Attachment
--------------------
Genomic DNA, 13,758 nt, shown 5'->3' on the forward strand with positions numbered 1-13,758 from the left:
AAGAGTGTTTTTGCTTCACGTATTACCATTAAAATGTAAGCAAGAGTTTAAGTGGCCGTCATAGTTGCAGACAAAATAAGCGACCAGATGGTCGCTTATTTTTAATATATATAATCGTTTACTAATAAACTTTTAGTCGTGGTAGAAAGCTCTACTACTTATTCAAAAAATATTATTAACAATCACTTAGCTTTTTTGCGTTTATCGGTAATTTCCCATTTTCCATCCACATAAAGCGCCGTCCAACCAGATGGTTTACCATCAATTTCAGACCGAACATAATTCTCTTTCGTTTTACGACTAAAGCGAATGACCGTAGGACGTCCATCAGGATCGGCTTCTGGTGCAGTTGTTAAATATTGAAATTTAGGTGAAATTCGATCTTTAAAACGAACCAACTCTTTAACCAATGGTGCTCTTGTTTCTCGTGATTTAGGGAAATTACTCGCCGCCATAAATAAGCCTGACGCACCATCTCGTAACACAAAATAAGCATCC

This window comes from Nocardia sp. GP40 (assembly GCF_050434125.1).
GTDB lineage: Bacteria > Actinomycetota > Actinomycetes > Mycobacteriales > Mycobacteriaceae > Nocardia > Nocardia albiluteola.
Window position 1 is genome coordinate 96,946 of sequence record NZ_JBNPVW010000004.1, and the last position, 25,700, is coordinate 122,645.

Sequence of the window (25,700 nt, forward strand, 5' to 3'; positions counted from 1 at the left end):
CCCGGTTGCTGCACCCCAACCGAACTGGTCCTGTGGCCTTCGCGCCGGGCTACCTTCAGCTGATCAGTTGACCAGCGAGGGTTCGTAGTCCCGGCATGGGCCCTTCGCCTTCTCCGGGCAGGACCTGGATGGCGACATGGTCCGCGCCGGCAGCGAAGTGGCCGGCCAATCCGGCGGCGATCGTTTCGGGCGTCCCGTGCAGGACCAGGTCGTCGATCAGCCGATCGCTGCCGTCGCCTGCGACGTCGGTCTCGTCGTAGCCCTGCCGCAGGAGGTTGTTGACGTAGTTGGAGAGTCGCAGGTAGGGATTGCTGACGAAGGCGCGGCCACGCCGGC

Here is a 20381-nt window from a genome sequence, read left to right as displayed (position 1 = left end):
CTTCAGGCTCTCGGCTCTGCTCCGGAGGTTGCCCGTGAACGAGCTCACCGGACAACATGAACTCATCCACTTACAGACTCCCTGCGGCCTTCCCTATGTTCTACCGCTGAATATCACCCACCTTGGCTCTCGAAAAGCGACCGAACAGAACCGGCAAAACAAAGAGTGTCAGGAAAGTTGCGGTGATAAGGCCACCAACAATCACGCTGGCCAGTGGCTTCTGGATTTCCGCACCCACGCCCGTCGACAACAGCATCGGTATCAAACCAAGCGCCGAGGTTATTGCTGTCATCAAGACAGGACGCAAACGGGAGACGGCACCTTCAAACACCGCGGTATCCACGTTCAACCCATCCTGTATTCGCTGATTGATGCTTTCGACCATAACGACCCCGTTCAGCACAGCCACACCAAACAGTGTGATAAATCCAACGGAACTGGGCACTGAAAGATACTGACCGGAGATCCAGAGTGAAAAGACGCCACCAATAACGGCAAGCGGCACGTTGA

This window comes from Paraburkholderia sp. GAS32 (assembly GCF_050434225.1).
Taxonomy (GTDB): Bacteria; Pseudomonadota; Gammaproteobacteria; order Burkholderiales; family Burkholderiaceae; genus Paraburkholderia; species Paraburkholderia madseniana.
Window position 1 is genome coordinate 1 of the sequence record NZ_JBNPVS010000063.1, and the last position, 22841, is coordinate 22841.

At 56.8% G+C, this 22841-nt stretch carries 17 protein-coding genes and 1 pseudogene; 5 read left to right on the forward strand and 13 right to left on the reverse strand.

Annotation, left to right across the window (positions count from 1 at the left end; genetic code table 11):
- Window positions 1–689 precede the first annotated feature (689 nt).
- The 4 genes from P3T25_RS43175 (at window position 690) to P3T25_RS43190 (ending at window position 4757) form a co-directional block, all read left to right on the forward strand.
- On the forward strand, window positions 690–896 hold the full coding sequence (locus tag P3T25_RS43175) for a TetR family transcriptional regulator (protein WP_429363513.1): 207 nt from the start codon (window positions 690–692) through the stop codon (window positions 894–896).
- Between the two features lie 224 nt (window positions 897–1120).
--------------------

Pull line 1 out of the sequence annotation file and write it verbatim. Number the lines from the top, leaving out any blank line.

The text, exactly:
Genomic DNA, 13,758 nt, shown 5'->3' on the forward strand with positions numbered 1-13,758 from the left: